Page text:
3. Are files available in the Windows\VCM folder if an in-place Setup for Windows was run?
a. The article [Q186157] describes the Version Conflict Manager tool (Vcmui.exe) included in Windows 98. During the installation of a new program (including Windows 98), files on a hard disk may be detected and replaced with older versions. If a newer version of a file is detected by Windows 98 Setup, a version conflict occurs. When Windows 98 is installed, newer files replaced by Windows 98 Setup are automatically backed up for compatibility purposes only if there are any -- the way I would want mine. The Version Conflict Manager tool lists all the backup files, the dates they were backed up, the version number of the backed up files, and the version number of the file currently in use.
b. The article [Q184585] discuss that when Windows Setup detects that a file already exists on a system newer than the one being installed, Setup replaces and automatically moves it to the Windows\VCM folder. If the Version Conflict Manager tool is used later to restore a file which was newer than the file installed by Windows Setup, the older default file is then moved to the Windows\VCM folder with a .000 file extension.
Warning: However, if multiple (more than one) files are restored at once to the system, the newest versions are properly restored, but the files which Setup actually installed (the default file) are not moved (switched) to the Windows\VCM folder -- something we probably don't care about anyway. To prevent this from occurring, restore files one at a time.
4. Search for the file, "Fixie.inf" which should be in the folder, C:\Program Files\Internet Explorer. If it is missing and you can acquire a copy, this may fix the unable to repair anomaly.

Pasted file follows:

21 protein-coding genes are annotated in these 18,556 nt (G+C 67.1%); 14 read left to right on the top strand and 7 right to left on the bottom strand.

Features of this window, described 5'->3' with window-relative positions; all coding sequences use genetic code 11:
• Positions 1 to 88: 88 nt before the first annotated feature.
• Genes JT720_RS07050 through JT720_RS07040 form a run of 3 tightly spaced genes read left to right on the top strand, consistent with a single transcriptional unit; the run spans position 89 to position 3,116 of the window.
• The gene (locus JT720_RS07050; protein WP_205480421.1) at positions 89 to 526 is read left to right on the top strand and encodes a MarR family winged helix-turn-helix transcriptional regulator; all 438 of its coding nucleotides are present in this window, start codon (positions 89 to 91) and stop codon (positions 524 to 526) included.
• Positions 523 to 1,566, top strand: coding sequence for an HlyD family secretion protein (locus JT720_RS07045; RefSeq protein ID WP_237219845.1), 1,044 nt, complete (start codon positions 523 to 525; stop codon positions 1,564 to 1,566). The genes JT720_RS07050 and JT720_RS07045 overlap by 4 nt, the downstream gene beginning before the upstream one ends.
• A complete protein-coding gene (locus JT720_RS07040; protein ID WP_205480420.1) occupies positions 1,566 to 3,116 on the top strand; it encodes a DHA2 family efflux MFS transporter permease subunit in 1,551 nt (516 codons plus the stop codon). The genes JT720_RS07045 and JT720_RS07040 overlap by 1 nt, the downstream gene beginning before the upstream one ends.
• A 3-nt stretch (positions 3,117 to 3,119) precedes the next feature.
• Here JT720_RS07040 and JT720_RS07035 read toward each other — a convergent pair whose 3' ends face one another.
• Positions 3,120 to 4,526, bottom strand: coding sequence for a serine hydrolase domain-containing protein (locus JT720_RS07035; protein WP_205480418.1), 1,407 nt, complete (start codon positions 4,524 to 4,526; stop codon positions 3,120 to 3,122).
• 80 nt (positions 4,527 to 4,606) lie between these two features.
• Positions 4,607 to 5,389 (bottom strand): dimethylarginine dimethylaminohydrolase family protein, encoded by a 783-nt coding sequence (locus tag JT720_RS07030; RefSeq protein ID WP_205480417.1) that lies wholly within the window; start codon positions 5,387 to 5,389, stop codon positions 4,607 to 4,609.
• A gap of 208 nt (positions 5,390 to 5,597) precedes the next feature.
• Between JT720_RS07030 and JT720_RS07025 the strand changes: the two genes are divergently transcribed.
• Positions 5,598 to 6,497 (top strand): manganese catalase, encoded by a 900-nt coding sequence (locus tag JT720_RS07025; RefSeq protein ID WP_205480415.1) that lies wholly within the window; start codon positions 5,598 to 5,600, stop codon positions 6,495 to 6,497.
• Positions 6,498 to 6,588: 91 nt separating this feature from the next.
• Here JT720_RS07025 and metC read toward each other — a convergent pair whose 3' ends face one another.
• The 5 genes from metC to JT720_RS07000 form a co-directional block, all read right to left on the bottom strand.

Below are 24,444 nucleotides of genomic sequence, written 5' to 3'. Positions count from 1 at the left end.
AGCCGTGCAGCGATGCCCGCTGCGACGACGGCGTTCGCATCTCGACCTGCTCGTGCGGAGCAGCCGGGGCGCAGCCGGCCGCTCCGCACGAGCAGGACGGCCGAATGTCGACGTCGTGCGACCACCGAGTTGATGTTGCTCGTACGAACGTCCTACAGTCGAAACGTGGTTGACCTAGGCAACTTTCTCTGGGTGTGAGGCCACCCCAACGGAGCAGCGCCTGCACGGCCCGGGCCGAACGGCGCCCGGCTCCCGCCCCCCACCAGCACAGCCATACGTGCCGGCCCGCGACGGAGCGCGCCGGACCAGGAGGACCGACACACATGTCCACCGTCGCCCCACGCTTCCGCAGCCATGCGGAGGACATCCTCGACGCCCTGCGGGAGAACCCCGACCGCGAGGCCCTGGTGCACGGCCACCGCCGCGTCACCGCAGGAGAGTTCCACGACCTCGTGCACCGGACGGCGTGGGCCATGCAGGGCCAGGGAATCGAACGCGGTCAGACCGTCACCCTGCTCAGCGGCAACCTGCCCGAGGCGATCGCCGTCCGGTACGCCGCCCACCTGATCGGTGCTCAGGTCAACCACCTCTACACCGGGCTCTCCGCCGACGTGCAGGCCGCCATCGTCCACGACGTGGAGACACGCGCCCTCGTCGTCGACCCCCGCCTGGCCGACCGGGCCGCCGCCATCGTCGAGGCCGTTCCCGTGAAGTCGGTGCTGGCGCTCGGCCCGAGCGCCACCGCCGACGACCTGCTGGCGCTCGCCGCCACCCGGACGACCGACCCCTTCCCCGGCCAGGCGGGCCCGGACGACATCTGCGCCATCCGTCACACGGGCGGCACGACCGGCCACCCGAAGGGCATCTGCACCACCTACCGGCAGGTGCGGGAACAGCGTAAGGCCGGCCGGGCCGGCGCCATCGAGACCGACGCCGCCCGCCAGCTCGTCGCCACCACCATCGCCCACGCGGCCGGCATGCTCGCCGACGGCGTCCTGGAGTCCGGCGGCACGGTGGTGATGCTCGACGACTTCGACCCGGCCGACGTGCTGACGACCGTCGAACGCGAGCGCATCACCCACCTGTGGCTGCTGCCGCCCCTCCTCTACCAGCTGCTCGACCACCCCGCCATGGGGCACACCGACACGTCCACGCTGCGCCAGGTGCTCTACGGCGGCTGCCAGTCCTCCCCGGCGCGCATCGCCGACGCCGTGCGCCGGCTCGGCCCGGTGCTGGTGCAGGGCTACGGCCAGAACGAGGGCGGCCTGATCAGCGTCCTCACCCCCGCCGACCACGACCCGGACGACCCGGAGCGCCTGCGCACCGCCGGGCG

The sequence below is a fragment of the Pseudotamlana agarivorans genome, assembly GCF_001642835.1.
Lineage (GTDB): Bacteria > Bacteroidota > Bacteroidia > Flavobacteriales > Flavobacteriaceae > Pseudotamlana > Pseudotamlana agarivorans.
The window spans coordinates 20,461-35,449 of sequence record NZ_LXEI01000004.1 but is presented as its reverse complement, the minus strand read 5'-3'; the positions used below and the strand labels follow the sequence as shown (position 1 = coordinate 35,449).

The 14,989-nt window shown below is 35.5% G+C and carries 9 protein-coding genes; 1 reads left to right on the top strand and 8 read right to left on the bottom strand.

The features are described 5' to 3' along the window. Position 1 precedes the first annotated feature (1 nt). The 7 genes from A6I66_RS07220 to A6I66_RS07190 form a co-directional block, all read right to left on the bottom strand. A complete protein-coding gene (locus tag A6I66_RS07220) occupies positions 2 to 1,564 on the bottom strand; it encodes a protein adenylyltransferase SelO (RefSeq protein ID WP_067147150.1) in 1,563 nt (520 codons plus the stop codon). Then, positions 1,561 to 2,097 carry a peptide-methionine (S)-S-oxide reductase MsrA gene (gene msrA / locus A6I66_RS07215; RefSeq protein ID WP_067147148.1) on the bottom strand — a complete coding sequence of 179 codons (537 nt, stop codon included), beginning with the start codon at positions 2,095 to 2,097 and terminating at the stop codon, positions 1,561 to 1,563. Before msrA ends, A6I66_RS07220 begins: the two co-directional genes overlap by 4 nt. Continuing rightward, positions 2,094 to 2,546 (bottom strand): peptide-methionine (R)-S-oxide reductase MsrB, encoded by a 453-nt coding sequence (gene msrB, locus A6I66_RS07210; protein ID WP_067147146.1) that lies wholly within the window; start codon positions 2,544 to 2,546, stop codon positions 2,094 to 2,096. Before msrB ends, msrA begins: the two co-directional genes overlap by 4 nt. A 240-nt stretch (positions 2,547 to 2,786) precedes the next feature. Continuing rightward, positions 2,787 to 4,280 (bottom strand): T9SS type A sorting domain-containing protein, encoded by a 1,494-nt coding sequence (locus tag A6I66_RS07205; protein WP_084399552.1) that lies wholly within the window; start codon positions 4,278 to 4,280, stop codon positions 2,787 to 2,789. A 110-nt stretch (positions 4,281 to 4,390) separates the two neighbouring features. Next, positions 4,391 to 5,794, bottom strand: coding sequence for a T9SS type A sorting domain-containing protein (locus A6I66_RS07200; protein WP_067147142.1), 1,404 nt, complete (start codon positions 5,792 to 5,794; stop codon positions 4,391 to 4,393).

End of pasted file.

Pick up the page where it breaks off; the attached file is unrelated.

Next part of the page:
5. There may be files named, "Fix IE Log.txt" or "IE Setup Log.txt" which may be searched down and read. Either or both of these file may give further clues of the anomaly cause.
6. Supplemental reading:
a. "Availability and Description of Internet Explorer 6 (Q293513)" and "How to Uninstall Internet Explorer 6 (Q293907)."
b. This Microsoft TechNet "appendix" provides detailed information for troubleshooting Microsoft Internet Explorer 6, including an effective troubleshooting strategy and a description of the most commonly reported problems. For easy troubleshooting, problems are categorized into several broad areas.
c. This Microsoft TechNet "appendix" provides detailed information for troubleshooting Microsoft Internet Explorer 5, including an effective troubleshooting strategy and a description of the most commonly reported problems. For easy troubleshooting, problems are categorized into several broad areas.
d. This Microsoft TechNet "appendix" provides detailed information for troubleshooting Microsoft Internet Explorer 5 (Windows2000), including an effective troubleshooting strategy and a description of the most commonly reported problems. For easy troubleshooting, problems are categorized into several broad areas.